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"Based on the experience of recent NASA program innovations, such as the COTS program, a human return to the Moon may not be as expensive as previously thought."
Also see: Charles Miller, "Affording a Return to the Moon by Leveraging Commercial Partnerships," Charles Miller, Future In-Space Operations (FISO) Working Group, September 30, 2015.
"There is a lack of clarity regarding what the Certifying Official is actually addressing.
Neither view was the intent of the original certification plan. The intent was a partnership that leveraged the commercial practices and experience of SpaceX and decades of Air Force experience to meet the needs of the Air Force for confidence in the capability and reliability of the SpaceX launch system. In particular, it was never envisioned that the Air Force would drive changes in design, processes, and organization to achieve certification. Neither was it expected the Falcon 9 launch experience would suffice to provide the needed confidence in Falcon 9 v1.1 for national security payloads. Instead, it was expected there would be a manageable set of issues requiring resolution, some requiring resolution at the top level.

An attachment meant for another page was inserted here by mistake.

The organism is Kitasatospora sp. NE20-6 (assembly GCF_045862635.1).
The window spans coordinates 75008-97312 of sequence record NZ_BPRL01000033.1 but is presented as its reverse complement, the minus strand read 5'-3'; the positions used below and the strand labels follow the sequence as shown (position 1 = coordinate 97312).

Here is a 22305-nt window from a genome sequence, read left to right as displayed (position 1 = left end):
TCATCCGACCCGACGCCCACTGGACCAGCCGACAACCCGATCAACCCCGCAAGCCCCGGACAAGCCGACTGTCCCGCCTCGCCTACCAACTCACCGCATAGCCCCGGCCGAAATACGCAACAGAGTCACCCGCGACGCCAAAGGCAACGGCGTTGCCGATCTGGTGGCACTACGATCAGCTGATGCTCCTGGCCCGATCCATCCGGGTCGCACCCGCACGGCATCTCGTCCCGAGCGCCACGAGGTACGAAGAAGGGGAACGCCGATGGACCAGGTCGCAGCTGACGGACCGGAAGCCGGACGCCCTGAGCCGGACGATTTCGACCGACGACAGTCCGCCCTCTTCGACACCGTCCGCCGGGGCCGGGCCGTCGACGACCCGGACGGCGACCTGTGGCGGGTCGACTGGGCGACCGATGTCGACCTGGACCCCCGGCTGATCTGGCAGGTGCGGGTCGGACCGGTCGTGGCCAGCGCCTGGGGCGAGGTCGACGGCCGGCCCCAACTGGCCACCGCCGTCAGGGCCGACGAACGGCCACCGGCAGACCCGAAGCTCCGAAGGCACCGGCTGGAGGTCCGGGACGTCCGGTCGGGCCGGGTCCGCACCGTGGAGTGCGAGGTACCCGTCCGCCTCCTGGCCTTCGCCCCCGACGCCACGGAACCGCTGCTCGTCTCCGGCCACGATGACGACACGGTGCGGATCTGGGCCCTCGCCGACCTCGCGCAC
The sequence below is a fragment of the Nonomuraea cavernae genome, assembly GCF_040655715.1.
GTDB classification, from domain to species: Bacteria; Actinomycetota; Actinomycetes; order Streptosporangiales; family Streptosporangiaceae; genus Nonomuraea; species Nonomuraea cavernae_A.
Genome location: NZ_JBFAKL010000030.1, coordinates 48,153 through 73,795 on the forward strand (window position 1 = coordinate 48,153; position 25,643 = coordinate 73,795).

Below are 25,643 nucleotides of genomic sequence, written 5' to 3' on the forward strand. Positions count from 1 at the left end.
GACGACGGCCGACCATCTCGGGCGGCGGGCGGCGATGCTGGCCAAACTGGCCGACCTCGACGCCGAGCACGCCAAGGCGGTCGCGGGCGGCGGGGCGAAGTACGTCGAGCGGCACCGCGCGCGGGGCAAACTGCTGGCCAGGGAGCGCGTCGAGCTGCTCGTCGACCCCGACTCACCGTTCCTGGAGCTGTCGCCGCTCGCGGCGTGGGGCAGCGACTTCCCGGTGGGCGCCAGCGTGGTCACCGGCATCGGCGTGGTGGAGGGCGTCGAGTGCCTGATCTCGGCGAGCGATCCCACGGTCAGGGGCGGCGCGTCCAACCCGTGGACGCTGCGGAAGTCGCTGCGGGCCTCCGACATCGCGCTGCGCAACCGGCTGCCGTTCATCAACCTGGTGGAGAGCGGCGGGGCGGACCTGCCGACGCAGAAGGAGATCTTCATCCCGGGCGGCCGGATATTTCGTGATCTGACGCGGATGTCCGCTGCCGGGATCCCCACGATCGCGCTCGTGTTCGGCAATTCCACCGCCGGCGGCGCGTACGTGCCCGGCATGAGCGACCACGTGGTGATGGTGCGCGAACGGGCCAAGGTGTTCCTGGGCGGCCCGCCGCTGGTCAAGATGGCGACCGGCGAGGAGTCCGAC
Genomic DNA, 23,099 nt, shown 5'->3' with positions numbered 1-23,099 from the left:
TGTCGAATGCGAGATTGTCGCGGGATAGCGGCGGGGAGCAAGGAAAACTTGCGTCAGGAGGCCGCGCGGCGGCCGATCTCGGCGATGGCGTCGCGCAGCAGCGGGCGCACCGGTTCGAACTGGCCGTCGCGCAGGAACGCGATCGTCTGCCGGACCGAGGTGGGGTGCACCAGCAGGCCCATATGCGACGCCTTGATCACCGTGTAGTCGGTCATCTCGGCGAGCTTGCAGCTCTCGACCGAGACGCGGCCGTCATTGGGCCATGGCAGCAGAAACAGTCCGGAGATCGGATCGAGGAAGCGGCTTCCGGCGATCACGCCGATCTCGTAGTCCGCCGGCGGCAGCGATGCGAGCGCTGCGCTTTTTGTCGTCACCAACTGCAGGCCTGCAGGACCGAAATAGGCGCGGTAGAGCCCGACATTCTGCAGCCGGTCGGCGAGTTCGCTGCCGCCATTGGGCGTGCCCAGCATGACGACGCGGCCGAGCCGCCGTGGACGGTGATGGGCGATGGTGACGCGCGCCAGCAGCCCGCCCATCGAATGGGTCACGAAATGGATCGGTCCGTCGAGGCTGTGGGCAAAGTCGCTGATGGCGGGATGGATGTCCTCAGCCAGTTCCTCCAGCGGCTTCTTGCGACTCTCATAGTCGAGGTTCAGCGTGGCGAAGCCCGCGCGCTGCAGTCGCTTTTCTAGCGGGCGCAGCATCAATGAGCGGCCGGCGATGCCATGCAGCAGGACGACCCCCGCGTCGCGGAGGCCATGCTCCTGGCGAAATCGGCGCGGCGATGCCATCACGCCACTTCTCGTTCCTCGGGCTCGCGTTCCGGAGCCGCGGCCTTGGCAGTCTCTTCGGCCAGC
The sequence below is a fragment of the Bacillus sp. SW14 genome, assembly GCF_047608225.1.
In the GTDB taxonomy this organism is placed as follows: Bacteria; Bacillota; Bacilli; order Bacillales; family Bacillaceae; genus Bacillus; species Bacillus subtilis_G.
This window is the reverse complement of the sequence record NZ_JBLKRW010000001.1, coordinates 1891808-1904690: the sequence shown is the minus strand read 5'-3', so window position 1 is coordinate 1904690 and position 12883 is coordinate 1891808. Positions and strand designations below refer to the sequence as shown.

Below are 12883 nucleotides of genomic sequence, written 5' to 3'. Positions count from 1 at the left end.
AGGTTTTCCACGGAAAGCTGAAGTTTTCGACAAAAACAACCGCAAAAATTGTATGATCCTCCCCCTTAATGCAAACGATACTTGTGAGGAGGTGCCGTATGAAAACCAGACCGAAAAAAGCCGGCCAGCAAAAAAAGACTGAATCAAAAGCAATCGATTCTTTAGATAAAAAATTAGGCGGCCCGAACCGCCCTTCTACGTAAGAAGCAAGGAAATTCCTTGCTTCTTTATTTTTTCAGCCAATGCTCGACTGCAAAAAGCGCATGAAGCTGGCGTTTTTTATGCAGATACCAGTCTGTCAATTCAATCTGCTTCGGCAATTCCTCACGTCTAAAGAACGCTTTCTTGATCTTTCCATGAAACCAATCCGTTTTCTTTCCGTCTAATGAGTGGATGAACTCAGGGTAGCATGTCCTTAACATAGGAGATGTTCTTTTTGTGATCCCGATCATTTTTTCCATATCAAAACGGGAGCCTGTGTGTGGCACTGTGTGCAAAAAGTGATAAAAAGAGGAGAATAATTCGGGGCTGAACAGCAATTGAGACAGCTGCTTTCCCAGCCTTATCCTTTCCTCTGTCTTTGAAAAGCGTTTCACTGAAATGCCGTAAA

The Balance between the What and How
The daily focus of members of the NECT for the past decade or so has been intensely on confidence in individual successful deliveries to orbit. That requires assessment of specific processes and hardware associated with the specific launch vehicle. The traditional approach is prescriptive."
"The next era of space exploration will see governments pushing technological development and the American private sector using these technologies as they expand their economic activities to new worlds. NASA's next objectives for exploration--visits to asteroids and Mars--are more complex than any previous space mission attempted.